Obviously a key part of the exam preparation/ revision cycle is memorisation – committing material to memory, it is not the ONLY part of effective revision as we’ve laid out above – but it is extremely important.
The revision activities that students tend to adopt if theft to their own devices ( E.g. re-reading /highlighting/ copying out material, making mind maps from material that is in front of them) are all very ineffective. By this we mean that they would have to be done for a very long time for the material to be properly learnt.
There are other revision activities that would lead to the material being learned securely in a far shorter space of time, however students naturally tend to adopt the above methods because they are ‘easy’ – they are comfortable to do and do not require very much mental effort.
Unfortunately that is exactly why they are ineffective. When our brains have to make an effort to process material, they retain far more of it. Far better for overall well-being to spend a shorter amount of time doing activities that require effort – but are more effective, and then and go and actively relax and switch off.
Key points of Effective Memorisation – all research based
- Make sure you understand the material before you try to memorise it. Your brain finds it hard to remember material that doesn’t make sense to it
- To commit material to memory the single most effective technique is Retrieval Practice – this simply means testing yourself – in ANY form.
- This is effective in part because it requires effort – and any activity that requires effort will be more effective than one that doesn’t. So making cue cards from memory – then checking and adding in missing facts, will result in your learning far more just by creating revision resources than just copying out your notes onto cue cards, which is pretty much dead time.
- The first time you learn any material by heart takes intense retrieval practice – you may have to test and retest yourselves may times over the space of your session, until you are confident you know it all by heart. Unfortunately all this effort hasn’t yet put the material into your LONG TERM memory.
- In order to place material securely in your long term memory you need to re-visit it, on multiple occasions, (with longer and longer gaps between each visit) over a period of time, each time repeating the retrieval practice activity until you are back to 100% recall. This is called Spaced Learning
Other helpful revision techniques
This means using diagrams/pictures as well as words. E.g. Make a mindmap or time-line from memory (Retrieval Practice) Compare it to the text. Note anything you missed. Repeat.
Look in your notes for example your teacher has given – or ones you can find in the revision guide. Use them to explain to yourself the process or concept they exemplify. Concrete examples are often used in exam questions which makes them doubly useful of course!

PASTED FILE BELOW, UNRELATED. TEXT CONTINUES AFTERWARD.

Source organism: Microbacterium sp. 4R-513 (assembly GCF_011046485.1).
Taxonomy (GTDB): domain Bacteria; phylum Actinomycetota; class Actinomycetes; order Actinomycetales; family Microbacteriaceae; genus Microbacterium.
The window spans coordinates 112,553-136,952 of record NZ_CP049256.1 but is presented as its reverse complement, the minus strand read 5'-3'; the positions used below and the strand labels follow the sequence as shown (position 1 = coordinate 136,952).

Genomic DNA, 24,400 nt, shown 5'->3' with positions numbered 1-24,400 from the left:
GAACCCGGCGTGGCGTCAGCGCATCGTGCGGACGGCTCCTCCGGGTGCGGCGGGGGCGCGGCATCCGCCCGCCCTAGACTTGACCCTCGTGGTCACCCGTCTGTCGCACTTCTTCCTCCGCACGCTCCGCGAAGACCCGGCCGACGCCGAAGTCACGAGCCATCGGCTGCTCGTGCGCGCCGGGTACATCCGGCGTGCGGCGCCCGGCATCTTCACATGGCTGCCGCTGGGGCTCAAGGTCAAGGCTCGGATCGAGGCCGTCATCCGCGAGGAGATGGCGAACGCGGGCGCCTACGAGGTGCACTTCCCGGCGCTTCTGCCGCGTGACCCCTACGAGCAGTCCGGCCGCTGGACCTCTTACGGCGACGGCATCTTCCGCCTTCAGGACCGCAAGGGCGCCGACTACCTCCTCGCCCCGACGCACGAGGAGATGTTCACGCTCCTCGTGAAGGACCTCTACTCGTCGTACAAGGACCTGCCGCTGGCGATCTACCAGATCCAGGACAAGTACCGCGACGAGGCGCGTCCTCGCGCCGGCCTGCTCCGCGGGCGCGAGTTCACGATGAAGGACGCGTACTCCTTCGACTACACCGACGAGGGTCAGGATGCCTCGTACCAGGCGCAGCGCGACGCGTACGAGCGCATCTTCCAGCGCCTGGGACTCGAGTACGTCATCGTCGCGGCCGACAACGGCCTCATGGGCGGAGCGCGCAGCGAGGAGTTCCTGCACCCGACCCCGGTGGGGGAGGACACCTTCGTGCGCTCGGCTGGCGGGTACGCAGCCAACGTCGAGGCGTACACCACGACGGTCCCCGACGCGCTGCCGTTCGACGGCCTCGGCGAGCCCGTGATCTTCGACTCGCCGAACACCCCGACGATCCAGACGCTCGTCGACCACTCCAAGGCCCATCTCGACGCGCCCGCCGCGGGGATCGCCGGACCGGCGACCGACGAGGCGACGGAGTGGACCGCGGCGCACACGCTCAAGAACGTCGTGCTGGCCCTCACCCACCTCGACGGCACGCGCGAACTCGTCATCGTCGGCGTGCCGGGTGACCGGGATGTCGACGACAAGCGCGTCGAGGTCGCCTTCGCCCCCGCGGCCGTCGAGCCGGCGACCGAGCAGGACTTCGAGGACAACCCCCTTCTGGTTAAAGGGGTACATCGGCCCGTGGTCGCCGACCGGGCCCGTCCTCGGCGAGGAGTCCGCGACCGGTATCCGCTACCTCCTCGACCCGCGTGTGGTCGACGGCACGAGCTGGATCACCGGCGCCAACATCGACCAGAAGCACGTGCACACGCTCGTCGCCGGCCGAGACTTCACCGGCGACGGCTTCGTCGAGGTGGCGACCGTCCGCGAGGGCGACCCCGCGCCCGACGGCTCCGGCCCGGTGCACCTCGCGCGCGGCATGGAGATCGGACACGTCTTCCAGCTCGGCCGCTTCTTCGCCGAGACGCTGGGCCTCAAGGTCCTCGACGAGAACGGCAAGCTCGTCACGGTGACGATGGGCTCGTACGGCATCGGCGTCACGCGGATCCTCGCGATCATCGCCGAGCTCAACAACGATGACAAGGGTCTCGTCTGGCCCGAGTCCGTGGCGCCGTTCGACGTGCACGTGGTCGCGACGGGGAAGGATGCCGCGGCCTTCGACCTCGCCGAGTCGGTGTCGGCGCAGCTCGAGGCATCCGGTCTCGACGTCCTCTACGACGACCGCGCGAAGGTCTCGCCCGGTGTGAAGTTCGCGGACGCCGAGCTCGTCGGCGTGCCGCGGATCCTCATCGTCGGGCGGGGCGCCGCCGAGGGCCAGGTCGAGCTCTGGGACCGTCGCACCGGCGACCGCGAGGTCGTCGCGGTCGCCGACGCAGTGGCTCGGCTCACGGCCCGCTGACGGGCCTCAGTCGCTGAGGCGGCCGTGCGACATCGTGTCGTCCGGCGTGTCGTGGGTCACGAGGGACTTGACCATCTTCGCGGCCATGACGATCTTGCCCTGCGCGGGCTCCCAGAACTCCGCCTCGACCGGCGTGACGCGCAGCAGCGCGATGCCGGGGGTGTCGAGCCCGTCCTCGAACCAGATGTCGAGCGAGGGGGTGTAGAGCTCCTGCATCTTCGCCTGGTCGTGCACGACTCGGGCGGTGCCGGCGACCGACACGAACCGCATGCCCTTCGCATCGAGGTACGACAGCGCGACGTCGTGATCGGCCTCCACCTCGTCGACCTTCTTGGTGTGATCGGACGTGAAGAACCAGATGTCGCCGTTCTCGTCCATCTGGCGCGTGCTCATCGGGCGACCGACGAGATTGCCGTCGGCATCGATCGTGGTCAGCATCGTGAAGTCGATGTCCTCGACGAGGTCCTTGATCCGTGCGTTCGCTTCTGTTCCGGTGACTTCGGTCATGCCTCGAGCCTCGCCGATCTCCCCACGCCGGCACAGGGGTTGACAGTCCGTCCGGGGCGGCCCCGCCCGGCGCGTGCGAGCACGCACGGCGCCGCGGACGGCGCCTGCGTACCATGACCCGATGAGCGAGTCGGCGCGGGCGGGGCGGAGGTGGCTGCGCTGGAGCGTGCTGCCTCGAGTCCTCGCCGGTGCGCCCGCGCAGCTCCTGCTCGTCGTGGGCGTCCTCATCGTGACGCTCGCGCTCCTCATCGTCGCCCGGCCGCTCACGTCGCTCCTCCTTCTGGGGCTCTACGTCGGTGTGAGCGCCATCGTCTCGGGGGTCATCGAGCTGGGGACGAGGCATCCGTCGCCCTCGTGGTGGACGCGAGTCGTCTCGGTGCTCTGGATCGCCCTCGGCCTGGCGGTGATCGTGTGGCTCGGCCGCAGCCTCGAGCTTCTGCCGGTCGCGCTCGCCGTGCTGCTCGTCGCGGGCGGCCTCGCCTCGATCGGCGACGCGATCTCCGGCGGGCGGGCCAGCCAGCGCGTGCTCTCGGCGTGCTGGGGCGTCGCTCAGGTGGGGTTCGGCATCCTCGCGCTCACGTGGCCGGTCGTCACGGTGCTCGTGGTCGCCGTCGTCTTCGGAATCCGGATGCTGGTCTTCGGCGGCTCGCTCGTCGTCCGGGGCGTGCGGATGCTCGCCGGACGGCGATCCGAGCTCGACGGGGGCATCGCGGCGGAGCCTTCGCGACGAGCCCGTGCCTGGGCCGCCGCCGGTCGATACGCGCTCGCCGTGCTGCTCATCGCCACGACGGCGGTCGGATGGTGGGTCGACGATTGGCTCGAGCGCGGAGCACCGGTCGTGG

This is the opposite of revising your material in blocks – e.g. this week maths, next week science. IT means splitting your material into smaller chunks and varying what you revise each evening – e.g a session of maths followed by a session of science. This is harder for your brain, which gets ‘comfortable’ after a long period on one subject. More effort = more effective.
This means asking yourself how and why questions about the material you are learning. Again it is effective as it is high effort – and it also often used by exam questions.
A mnemonic is any device/technique used as a memory aid, such as using the first letters of a word or phrase as a prompt to remember other information. There are plenty of well known ones – such as Richard of York gave battle in vain to remember the order of the colours of the spectrum (red orange yellow green blue indigo violet), but you can make up plenty of your own to help you recall lists of facts – even very silly sentences can stick in your brain and be very effective to jog your memory and ensure you don’t miss out a key component.
This is a technique used by ‘memory champions’, people who win prizes by memorising the order of a deck of cards or such like in a short space of time. They use mental images to fix material in their brain – the more striking the better. Again – it is effort, you really have to work your imagination, and of course high effort = high impact in memory terms. The website Memrise.com which has millions of users worldwide uses this concept to aid learning.
The ideal combination of these techniques varies subject by subject, according to the nature of the material to be learned. Each subject area has given their own guidance on effective revision in the Subject Information part of this guide.